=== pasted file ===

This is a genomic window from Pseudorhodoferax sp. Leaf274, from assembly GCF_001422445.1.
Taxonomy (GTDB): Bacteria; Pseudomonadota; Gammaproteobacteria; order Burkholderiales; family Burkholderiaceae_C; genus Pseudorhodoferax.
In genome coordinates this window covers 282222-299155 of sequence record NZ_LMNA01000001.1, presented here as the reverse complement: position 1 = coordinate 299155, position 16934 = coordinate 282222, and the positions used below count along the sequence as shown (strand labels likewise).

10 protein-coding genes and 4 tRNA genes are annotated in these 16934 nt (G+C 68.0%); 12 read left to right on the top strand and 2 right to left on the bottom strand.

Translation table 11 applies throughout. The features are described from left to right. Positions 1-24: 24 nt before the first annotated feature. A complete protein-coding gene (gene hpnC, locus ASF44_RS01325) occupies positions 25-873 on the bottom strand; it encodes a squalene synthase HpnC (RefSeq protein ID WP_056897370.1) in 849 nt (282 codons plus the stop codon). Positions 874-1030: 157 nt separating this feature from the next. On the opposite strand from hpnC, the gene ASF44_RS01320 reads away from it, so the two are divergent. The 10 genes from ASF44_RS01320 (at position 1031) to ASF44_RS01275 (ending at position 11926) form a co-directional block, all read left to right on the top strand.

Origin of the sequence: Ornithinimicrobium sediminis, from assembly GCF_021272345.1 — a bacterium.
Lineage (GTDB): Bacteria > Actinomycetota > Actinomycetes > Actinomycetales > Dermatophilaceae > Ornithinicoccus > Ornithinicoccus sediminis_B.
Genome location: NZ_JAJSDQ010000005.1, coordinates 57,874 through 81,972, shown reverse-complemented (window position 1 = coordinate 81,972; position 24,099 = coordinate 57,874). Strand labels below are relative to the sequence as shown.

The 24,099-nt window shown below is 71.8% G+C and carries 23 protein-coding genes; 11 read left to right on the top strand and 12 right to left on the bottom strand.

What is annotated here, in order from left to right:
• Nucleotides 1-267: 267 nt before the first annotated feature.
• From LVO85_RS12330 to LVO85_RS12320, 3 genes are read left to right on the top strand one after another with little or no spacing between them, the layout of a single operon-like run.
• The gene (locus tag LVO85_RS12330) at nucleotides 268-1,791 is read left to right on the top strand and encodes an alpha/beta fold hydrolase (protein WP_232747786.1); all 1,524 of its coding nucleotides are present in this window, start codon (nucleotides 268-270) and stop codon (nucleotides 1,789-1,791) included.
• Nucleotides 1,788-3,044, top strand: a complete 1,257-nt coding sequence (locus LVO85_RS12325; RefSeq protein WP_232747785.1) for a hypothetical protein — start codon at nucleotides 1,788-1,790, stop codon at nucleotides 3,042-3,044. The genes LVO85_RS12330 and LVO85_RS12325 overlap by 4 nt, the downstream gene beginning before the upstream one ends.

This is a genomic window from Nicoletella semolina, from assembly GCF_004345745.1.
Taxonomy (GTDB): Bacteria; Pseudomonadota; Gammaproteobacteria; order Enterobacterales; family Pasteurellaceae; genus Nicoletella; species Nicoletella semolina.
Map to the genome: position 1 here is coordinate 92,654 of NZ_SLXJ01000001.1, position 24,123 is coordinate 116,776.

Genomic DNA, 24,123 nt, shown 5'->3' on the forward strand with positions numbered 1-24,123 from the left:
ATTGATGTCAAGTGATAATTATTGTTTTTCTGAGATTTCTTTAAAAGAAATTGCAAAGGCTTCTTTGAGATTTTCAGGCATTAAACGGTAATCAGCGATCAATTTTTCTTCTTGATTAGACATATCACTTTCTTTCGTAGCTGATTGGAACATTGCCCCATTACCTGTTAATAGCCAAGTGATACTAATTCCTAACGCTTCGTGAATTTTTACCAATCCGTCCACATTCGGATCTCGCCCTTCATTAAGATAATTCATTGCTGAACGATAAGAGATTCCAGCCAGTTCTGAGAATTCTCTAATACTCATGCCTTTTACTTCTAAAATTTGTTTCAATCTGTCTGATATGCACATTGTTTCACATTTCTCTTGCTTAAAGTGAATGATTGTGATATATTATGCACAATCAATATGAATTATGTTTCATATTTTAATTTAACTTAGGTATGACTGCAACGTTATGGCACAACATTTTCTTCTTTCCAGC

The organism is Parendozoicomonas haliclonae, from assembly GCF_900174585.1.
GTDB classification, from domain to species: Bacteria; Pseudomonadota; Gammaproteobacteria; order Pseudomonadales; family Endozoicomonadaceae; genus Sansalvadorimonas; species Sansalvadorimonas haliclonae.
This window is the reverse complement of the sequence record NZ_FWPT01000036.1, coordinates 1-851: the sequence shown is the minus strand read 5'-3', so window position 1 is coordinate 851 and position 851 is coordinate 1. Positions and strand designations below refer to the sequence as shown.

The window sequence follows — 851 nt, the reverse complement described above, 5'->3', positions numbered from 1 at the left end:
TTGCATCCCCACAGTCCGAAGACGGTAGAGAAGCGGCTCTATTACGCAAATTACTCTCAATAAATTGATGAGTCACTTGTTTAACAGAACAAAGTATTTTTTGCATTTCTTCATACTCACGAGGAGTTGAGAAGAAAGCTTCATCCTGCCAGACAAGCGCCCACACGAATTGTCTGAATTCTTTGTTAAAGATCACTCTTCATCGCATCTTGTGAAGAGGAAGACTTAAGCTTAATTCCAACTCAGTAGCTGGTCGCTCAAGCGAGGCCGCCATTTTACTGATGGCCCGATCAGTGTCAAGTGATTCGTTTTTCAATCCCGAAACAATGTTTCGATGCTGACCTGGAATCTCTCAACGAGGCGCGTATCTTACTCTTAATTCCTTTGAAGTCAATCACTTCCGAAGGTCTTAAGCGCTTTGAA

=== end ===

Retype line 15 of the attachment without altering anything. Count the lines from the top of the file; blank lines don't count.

This is a genomic window from Nicoletella semolina, from assembly GCF_004345745.1.